Mizuko Kuyo and Japanese Buddhism

In Japan, abortion was enacted to be legal since 1949. Then onwards, abortion is culturally accepted as a social necessity to combat the issues of overpopulation and shifts in values. However, this brings endless pain to the parents and families. In an effort to address such parental grief, the need for Mizuko Kuyo arises.

Mizuko Kuyo (水子供養) means "water child memorial service". It is a Japanese Buddhism ritual for deceased fetus or stillborn child. The ceremony is affiliated with Buddhism through its observance in traditional Buddhist temples, chanting of Buddhist sutra such as Heart Sutra led by Buddhist priest and use of Bodhisattva Jizo (Ksitigarbha Bodhisattva of the Mahayana Buddhist tradition) image tonsured, draped in robes and in meditative states. During the ritual, the mourning parents would venerate Bodhisattva Jizo, in the hope that the child is in good hands.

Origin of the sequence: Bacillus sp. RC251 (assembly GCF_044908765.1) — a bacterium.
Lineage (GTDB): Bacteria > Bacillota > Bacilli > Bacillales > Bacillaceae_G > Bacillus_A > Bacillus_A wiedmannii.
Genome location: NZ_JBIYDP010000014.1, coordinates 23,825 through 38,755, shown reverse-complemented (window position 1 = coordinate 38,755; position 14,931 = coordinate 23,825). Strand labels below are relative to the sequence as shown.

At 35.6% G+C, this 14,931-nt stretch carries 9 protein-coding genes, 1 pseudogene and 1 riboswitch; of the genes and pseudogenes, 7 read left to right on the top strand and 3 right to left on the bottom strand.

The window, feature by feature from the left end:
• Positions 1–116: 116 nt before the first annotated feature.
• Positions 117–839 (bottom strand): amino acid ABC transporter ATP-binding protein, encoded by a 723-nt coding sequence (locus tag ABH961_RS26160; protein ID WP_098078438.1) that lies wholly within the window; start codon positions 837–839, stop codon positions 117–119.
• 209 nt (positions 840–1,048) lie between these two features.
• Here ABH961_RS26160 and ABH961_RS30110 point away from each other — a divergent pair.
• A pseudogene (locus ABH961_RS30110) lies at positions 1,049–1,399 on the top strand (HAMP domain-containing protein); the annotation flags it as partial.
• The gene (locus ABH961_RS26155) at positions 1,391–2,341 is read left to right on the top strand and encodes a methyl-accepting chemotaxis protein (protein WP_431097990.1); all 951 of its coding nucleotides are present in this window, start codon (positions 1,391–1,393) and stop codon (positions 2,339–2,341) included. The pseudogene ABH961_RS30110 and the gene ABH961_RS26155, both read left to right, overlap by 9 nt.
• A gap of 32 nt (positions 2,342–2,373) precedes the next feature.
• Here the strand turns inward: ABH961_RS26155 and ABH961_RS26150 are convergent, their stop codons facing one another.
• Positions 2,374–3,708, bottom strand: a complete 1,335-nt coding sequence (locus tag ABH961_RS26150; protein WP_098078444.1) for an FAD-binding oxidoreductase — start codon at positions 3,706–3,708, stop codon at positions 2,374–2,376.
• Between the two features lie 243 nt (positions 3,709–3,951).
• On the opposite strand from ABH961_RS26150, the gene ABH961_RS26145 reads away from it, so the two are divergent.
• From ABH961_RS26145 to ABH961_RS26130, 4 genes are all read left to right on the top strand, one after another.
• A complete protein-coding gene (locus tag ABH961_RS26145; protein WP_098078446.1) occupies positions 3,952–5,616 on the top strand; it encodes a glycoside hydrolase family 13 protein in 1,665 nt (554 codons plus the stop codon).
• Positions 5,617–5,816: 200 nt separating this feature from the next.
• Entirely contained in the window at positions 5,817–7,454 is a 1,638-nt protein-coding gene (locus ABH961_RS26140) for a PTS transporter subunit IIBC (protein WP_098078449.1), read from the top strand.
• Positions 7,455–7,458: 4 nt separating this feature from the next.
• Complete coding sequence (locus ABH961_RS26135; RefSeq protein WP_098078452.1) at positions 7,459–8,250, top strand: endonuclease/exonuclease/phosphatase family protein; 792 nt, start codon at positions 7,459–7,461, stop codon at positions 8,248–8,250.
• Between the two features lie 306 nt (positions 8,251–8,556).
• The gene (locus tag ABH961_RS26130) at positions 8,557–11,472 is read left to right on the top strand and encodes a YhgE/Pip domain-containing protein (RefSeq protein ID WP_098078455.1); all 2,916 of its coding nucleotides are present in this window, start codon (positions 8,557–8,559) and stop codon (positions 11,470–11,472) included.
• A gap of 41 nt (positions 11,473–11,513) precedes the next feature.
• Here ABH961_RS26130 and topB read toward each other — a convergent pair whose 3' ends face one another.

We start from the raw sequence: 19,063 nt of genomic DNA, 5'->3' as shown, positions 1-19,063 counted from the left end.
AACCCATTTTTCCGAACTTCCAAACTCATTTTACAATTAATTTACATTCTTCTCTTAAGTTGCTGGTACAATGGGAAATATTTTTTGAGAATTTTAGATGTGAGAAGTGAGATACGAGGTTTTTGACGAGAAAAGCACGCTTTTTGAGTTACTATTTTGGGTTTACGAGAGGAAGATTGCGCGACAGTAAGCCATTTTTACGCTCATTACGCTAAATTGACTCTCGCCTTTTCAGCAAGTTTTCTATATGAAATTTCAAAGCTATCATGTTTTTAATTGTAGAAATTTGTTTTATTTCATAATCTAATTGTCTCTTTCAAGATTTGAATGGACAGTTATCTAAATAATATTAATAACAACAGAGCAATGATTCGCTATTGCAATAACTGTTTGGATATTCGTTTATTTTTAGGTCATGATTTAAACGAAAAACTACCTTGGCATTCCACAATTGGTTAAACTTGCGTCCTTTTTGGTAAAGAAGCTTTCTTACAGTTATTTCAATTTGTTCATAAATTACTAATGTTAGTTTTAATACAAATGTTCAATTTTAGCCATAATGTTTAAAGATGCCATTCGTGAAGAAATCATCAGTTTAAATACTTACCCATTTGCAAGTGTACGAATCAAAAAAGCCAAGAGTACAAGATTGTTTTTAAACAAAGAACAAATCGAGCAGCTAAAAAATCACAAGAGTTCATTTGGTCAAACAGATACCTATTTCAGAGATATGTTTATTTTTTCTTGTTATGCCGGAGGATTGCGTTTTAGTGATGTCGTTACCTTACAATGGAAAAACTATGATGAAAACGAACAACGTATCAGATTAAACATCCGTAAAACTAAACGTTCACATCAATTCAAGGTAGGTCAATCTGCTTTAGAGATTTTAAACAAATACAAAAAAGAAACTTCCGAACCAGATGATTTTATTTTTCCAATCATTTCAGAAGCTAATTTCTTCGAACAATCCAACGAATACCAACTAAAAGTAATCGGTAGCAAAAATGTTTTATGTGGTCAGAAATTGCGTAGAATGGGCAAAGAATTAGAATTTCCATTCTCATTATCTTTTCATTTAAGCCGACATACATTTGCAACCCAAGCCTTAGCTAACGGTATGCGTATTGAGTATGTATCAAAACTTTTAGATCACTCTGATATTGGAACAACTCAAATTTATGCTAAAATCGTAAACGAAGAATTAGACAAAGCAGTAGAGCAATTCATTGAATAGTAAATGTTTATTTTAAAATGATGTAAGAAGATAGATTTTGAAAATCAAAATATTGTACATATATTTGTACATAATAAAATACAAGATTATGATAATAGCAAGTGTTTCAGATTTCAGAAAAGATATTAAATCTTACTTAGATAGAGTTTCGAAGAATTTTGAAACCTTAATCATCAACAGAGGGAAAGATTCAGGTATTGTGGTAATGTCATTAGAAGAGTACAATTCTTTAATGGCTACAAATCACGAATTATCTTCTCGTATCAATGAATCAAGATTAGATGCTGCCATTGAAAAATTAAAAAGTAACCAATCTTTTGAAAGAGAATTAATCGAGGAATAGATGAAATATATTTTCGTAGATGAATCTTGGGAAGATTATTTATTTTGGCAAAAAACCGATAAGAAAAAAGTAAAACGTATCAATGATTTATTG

Abortion is a breach of the first precept of not taking life. However, Buddhism in Japan is said to be more tolerant of abortion. This leads to discussions and voices raising concerns that shouldn't it be the duty of religion to bring abortion under control?

On the positive side, it is said that Japanese Buddhism accepted that abortion is part of life and is a form of suffering as stated in Four Noble Truth. They respond to social needs and place more emphasis on the state of mind of parents. The priests tend the matters with compassion; they recites sutras, counsels the family, give reminders the grave consequences of abortions and warns them about future abortions. It is important to repent for past sins and be determined not to repeat it.